Case Studies

Marion Oil Refinery – Oil Tank Cleaning

Objective: Tank #202 at the former Marion Oil Refinery site contained 180,000 gallons of non-pumpable crude oil that needed to be removed prior to demolition of the tank. ERC’s task was to increase the fluidity of this material and, if possible, facilitate the removal/sale of the three-f00t pile of sludge in the tank.

Conclusion: ERC’s Bio-Integration® technology completed the task of increasing the fluidity of the 30-year-old crude oil sludge. ERC’s Bio-Integration® technology also changed the chemical composition of the sludge, and was able to sell number 6 fuel oil.

NAPL’s Testing Summary – Soil Remediaton

Objective: Bench-scale tests of various potential remedial technologies were performed on samples of LNAPL and DNAPL- saturated soils containing PCBs and chlorinated benzenes obtained from a CERCLA site in western Pennsylvania. Two destruction technologies (in-situ oxidation and Bio-Integration) were tested in a laboratory setting to determine if the technologies were capable of remediating the specific contaminants and concentrations found in site waters/soils.

Conclusion: The results of the bench-scale tests were submitted to the state and federal agencies in November, 1999 and the findings, along with “ballpark” full-scale implementation cost estimates, were incorporated into the Final Feasibility Study for NAPLs submitted in June, 2000. Based on current estimates of NAPL volumes, a full-scale implementation of the Bio-Integration process would have an estimated net present worth of approximately $6 to 8 million. The success of the chemical oxidation process was more expensive and was dependent on the distribution of silty and sandy soils within the NAPL-impacted area.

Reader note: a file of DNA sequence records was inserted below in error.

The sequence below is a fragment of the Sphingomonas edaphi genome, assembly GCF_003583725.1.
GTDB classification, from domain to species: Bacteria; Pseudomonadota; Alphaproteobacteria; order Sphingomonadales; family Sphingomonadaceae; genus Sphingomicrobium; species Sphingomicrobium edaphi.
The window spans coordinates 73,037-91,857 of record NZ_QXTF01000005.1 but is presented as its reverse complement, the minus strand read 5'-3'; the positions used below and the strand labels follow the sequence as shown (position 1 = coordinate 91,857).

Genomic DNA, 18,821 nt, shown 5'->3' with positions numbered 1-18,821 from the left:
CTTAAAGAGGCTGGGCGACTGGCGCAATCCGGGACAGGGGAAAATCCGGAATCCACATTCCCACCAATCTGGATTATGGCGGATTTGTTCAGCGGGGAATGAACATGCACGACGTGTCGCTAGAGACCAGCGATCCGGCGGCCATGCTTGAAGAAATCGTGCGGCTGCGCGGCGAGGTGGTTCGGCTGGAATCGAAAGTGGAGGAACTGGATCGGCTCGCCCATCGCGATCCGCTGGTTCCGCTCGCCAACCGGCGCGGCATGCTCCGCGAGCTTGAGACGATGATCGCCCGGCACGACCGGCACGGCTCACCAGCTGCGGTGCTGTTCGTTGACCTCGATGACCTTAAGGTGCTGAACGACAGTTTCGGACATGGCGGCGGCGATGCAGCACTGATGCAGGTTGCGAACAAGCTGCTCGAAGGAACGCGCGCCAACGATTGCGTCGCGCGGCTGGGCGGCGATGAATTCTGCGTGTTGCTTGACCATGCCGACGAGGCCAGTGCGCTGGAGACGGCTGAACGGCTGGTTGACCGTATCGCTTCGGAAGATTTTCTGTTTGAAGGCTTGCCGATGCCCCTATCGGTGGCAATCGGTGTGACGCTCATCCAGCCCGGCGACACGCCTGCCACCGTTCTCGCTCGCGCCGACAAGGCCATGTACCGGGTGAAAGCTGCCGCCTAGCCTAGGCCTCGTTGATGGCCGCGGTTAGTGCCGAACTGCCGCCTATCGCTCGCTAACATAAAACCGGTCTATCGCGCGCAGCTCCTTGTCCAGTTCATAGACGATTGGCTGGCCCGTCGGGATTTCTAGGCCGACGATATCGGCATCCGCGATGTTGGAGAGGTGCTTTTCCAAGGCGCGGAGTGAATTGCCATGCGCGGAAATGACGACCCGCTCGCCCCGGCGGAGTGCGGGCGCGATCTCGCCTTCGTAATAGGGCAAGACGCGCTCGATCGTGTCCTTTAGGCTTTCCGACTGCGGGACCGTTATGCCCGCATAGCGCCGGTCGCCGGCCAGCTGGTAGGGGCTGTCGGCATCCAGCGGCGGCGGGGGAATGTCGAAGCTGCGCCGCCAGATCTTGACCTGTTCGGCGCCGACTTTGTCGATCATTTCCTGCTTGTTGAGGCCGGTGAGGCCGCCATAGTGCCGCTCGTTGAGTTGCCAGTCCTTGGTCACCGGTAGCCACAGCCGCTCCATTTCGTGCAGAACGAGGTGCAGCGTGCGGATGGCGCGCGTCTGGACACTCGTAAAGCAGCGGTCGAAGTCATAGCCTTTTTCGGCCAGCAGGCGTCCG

POTW Sludge Reduction: Pilot Test

Objective: From January 18, 2002 through April 18, 2002, a full-scale POTW (Publicly Owned Treatment Works) treatability study was conducted. This study was designed to confirm, if possible, earlier laboratory and plant work that indicated an activated sludge wastewater treatment plant could be operated properly without the regular wasting of sludge.

Conclusion: During the ninety-day test period, no sludge was wasted from the treated reactor; 730,000 gallons of sludge were pumped from the untreated reactor. In addition, analytical results from the facility’s regular sampling program indicated a definite, overall improvement over laboratory results. This test indicates that not only a reduction of sludge generation is possible, but that at least 75% long-term reduction can be expected.

Crude Oil Sludge Assimilation Studies

Objective: The following is a thirty-one (31) day (run time), batch, suspended culture, biodegradation study (ies) utilizing biotic and abiotic co-treatment amendments, as provided by ERC, and a highly paraffinic crude oil sludge purchased from a major oil refinery. ERC personnel oversaw the daily operation of the test, measured pH and temperature, provided make-up water, and, at various intervals, harvested subsamples for analytical analyses; said analyses were performed by ENVIROCHEM and TEST AMERICA.

Conclusion: These small scale studies represent a significant advancement in the understanding and predictability of Bio-Integration as it pertains to tank cleaning processes. Despite the compromisingly imposed physical limitations, our original premise held and was validated by the results obtained. Our pragmatic approach provides a viable, economical, and timely alternative for the in-situ cleaning of petroleum storage tanks that requires no solvent based cutter stock, no confined space entry under air, no transportation, no burning, no land filling……..a truly eco-friendly, lean, green initiative. Overall removal rate of 98.7% in 31 days.

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